In my readings, I come across quite a few interesting old maps.
The one above, is most unusual because it is labeled “Jensen” rather than “Stuart” as to where the canal draining Lake Okeechobee was to go in the early 1900s.
I found the map from a write-up that is part of the “Digital History Project.” This piece was originally published by A. B Clark in 1907. Here is the link for the full write-up in case you are interested: (http://www.digitalhistoryproject.com/2011/08/draining-florida-everglades-lake.html)
When reading such work form the late 1800s and early 1900s, it mind-boggling to think of how our perceptions have changed and how we as a society are constantly dealing with the decisions of our ancestors, who helped get us here, albeit today, possibly considered “politically incorrect.”
Take for instance the Swamp Land Act of 1885.
Let’s read about its encyclopedic history:
“The Swamp Land Act of 1850 was US federal law and essentially provided a mechanism for transferring title to federally owned swampland to private parties agreeing to drain the land and turn it to productive, presumably agricultural, use. This gave broke states like Florida an opportunity to make money and for people to buy very cheap land and make it “productive…”
This law was primarily aimed at the development of Florida’s Everglades, and transferring some 20 million acres (31,000 sq mi) of land in the Everglades to the State of Florida for this purpose.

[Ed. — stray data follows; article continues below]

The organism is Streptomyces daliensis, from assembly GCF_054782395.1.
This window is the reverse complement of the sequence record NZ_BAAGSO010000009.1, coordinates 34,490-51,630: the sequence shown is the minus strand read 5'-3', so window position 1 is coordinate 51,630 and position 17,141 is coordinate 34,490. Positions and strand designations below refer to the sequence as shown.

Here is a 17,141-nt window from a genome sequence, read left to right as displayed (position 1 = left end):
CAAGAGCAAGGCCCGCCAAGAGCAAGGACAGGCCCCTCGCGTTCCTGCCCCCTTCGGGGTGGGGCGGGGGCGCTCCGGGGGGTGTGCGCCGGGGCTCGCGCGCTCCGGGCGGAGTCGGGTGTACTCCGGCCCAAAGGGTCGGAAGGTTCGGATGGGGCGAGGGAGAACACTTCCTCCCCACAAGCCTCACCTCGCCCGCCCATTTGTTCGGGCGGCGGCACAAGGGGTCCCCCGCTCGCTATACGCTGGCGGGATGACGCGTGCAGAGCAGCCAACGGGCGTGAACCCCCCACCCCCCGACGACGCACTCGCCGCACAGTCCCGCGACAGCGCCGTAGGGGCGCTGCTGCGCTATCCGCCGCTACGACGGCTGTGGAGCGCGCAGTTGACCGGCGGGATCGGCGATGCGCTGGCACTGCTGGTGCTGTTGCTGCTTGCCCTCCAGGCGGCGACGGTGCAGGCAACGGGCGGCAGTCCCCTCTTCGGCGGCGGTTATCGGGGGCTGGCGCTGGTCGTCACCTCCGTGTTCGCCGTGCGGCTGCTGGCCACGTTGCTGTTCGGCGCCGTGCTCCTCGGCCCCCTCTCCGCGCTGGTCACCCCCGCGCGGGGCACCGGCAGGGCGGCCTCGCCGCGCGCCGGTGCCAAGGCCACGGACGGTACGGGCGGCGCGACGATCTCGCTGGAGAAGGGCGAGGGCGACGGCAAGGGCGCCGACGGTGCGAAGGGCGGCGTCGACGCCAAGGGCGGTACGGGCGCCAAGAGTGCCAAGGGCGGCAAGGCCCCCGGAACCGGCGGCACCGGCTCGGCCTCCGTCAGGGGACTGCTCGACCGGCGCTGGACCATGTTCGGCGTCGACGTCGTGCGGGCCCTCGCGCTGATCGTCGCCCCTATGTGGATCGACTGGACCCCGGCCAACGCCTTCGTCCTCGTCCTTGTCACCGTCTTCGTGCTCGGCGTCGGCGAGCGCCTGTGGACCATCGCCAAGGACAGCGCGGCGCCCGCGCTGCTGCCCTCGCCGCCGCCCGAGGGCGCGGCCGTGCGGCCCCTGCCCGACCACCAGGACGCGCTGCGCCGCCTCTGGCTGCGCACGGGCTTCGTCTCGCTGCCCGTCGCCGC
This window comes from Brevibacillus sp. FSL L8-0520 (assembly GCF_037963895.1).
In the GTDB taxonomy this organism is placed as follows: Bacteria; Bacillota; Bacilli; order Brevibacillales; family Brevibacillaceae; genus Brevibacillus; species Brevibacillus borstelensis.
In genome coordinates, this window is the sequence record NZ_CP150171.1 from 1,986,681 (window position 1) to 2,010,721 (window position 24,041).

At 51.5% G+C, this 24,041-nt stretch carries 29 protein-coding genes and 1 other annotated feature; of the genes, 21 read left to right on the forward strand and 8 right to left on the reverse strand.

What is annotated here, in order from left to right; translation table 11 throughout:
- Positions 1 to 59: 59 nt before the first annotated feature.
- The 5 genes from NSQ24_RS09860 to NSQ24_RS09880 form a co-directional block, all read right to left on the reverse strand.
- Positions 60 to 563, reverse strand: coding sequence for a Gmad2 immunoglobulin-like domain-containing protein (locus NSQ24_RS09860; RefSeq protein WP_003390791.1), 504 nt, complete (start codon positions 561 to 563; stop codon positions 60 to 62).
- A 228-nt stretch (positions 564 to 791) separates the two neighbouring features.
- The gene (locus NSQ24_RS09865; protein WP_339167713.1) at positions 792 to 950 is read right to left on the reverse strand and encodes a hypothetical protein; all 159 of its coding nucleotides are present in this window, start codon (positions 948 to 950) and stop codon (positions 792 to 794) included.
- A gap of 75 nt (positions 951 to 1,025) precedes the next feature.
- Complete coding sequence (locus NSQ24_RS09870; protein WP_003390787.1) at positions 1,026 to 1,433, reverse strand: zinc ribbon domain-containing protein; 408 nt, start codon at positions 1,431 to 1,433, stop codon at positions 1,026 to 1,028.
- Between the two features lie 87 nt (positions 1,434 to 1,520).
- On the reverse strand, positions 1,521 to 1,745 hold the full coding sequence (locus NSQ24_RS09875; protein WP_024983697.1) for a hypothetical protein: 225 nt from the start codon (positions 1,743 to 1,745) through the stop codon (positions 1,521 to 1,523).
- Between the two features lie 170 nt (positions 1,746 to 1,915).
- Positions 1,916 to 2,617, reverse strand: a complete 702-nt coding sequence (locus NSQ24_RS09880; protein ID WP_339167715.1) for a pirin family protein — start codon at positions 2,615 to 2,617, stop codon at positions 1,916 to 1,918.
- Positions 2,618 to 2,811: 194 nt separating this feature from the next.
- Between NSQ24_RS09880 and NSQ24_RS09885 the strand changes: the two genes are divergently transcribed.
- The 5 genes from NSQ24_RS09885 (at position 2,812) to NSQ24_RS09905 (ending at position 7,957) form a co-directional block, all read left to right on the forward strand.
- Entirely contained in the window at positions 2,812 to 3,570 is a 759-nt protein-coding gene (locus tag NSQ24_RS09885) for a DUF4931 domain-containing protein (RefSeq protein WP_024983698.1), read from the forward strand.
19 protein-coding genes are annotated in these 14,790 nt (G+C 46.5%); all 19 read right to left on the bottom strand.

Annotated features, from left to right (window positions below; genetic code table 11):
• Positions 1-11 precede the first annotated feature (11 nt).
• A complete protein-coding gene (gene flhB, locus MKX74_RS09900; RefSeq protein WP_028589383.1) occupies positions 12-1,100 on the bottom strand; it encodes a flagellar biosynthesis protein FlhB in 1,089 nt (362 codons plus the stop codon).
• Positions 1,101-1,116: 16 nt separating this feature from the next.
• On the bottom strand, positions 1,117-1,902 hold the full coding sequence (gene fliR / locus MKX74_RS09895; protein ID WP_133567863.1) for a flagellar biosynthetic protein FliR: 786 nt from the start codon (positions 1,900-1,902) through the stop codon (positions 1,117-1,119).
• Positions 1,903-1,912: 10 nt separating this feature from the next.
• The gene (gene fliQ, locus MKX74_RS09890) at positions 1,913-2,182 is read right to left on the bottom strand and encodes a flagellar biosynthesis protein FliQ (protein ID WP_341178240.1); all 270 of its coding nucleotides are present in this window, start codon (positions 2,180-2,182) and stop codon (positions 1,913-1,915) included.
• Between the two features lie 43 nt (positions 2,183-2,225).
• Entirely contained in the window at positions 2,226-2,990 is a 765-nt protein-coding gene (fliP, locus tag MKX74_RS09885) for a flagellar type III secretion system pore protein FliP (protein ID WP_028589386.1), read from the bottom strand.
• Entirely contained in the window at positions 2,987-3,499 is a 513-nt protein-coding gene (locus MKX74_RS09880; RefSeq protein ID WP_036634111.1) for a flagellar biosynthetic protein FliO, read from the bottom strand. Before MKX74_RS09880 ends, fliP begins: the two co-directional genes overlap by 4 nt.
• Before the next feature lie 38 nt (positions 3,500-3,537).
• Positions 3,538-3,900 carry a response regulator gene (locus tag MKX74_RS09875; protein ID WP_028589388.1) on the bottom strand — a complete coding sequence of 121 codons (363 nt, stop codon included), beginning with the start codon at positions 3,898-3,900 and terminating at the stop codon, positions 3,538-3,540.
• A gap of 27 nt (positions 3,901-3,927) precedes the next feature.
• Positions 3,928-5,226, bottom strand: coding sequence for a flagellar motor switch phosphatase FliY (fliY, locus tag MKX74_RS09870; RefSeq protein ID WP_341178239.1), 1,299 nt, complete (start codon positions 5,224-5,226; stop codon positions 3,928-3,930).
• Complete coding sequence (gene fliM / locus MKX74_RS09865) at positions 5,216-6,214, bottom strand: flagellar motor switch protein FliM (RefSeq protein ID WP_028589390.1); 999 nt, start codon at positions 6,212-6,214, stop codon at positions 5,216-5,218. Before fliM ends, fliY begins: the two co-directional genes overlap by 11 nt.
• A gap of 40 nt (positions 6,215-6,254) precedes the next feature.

The law also had application outside Florida, and spurred drainage and development in many areas of the United States, including areas around Indiana’s Kankakee River, Michigan’s Lake St. Clair’s shores, and elsewhere, and encouraged settlement by immigrants arriving in the United States.
Much later the law was considered to have been ecologically problematic. Many of its provisions were in time reversed by the wetland protection acts in 1972 and later legislation, but its historical effects on U.S. development and settlement patterns remain.”
I was born in 1964, so wet land protection is ingrained in me. Nonetheless my great grandparents were taught to think of wetlands or swamps as useless….
When reading through the piece by A.B Clark, he lists the counties as Lee, Desoto, Dade and St Lucie as the primary ones to be drained. One must note of course that the county lines were different then. For instance my parents live in Indialucie in Sewall’s Point and my mother created a sign and nailed it to a cabbage palm. The sign reads: “Brevard-Dade”
“St. Lucie-Palm Beach.” The sign represents the county line between the counties. St. Lucie was created in 1905 and Palm Beach in 1909.
We have gotten quite a kick out showing guests this sign over the years!
Old stuff is cool.
Here are some old public Florida county line maps. They are fascinating to look at too. The lines have gone back and forth and changed over the years.
Wonder what they will read in the future with rising seas, higher populations, and wetlands now known for their importance to water supply and water quality?
They say “the only constant is change.” How true this is….
Swampland Act, Wikipedia: (http://en.wikipedia.org/wiki/Swamp_Land_Act_of_1850)
UF IFAS Florida’s wetland protection history: (http://soils.ifas.ufl.edu/wetlandextension/protect/legislation.htm)
4 thoughts on “How Times Change, The 1850’s Swampland Act, St Lucie River/Indian River Lagoon”
I love those too. Thanks!
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Vielen Dank. Mein Herz.